|Re: common house flooring-questions||<– Date –> <– Thread –>|
|From: kathleengroshong (kathleengroshonggmail.com)|
|Date: Fri, 16 Mar 2018 19:53:15 -0700 (PDT)|
Thanks,Sharon. -------- Original message --------From: Sharon Villines <sharon [at] sharonvillines.com> Date: 3/14/18 12:28 PM (GMT-08:00) To: Cohousing-L <cohousing-l [at] cohousing.org> Subject: Re: [C-L]_ common house flooring-questions > On Mar 14, 2018, at 2:35 PM, Kathleen Groshong <kathleengroshong [at] > gmail.com> wrote: > > We are considering oak flooring in dining room, or possibly marmoleum, and > marmoleum in the kitchen and > bathroom. > What has been your community's experience with oak flooring in dining room? We have oak flooring in our dining room. 17 years of use. We did not maintain it adequately in the early years so when we did finally sand it down, it had to be done 3 times to remove all the dirt and grime in the grain. And the seams had to be cleaned with an elegant instrument known a church key. It has been done again and may have to be replaced in a few years but only because of lack of maintenance. Our vintage floor person said never be late for the maintenance party. Every 1-2 years, depending on use, put on coats of polyurethane so you are wearing down the finish and not the wood. Sweep after every meal and if you don’t have regular meals, at least once a week. Dust, crumbs, etc., get ground into the finish unless it is removed. If you do that any sanding is done only to remove built up surface finish. We have had trouble with plastic feet on chairs and high chairs. One reason is that they have been taken outside for use on the concrete and been scratched, but they have also been scratched by being scraped over the floors. The flooring people confirmed that this does scratch the floors — some doubt this is possible since the plastic is theoretically softer than wood. So the feet may need to be metal, inspected and replaced, and not used outdoors. Since the feet on our chairs aren’t used anymore, we purchased everything left in the warehouse. The chairs are still wonderful but we will run out of feet. Of all the flooring we have in the CH — rugs, carpets, Marmoleum, Anderson linoleum, rubber mats — the oak flooring is my favorite. It is warm in look and feel, easily cleaned, and can be spot repaired. You can install oak flooring in a large room and use rugs to unify seating and activity areas. We have two soft seating areas in the dining room with the tables and chairs in the center of the room. You can also use squares of Marmoleum or carpet squares like FLOR if you have heavy use areas. I love the Marmoleum in the kitchen because it is soft and quiet and handles water well and is easy to clean, but in a living area it doesn’t feel “homey”. It sends the wrong signals — gym, playroom, laundry room, kitchen. Water activities. We also replaced our cork tiles a few years ago. In my opinion the cork has not held up well. Cork also requires finishing with polyurethane, but recommendations for care of cork is not consistent. Because it is a natural material people seem to think it means no maintenance. It doesn’t. The floors in the NY Public Research Library are a cork and beautiful. But they are professionally polished regularly. the feel is more like wood than a wine cork. We have cork tile in a path around the DR which marks an accessible path to the mailboxes, laundry room, etc. (don’t block the path) and quiets traffic. If you purchase cork with a hard finish applied you have the problem of wearing down the hard surface to show the cork below. It easily gouges and scratches. Replacing the tiles means different colors but cork fades fairly quickly to a common color. > For oak, what finish was used? How often is sanding required and how long > does finish last in between sandings? Purchase solid oak. Hard oak. Old as you can get. New wood is soft. Reclaimed oak floors might even be the best. Our oak is “engineered” with a laminate of oak on top. Thus it can only be refinished about 3 times. Some say only once. A real oak floor well-maintained and finished should last “forever”. For new communities, you might install something less expensive and begin saving immediately for a later installation of oak. Home Advisor has a good page comparing costs, advantages, and disadvantages of various types of flooring. https://www.homeadvisor.com/cost/flooring/install-flooring/ Sharon ---- Sharon Villines Takoma Village Cohousing, Washington DC http://www.takomavillage.org _________________________________________________________________ Cohousing-L mailing list -- Unsubscribe, archives and other info at: http://l.cohousing.org/info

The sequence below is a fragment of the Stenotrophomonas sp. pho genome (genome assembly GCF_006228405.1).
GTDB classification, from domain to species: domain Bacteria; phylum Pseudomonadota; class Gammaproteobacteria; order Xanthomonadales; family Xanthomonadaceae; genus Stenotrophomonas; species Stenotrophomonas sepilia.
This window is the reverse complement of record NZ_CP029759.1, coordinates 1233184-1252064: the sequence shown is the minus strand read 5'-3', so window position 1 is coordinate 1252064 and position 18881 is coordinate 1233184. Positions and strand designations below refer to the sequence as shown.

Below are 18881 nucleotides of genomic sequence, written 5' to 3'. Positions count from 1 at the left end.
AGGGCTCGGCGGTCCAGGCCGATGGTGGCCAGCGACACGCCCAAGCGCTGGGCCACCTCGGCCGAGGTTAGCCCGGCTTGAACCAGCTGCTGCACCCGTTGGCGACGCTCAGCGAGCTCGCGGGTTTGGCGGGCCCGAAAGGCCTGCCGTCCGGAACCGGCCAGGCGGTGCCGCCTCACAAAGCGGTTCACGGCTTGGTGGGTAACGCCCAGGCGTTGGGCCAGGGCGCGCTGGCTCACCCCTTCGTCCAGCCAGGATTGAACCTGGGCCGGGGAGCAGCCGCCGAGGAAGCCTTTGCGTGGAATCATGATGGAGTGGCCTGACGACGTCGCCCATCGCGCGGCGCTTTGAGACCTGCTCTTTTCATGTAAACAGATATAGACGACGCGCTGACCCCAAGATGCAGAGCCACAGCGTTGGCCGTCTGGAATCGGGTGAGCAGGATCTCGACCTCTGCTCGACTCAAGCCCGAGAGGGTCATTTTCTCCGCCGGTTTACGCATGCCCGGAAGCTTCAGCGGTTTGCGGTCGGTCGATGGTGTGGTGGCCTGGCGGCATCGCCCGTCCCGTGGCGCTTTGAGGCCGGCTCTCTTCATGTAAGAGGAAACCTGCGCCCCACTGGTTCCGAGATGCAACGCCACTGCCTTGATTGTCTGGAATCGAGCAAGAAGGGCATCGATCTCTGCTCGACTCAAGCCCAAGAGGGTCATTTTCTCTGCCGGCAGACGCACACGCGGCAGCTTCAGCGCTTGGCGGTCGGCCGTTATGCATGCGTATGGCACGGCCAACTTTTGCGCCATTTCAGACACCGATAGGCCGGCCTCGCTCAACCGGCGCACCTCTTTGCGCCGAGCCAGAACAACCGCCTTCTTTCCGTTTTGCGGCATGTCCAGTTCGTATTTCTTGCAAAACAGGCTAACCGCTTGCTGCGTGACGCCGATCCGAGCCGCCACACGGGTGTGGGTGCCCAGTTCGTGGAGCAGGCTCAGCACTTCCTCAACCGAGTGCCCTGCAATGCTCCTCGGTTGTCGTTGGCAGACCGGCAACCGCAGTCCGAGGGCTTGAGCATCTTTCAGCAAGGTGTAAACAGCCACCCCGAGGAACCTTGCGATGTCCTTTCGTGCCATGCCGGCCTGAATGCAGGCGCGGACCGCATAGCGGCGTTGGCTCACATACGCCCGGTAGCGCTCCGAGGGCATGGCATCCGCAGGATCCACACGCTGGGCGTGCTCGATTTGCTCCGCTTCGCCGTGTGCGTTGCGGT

Results generated by Tiger Technologies Web hosting using MHonArc.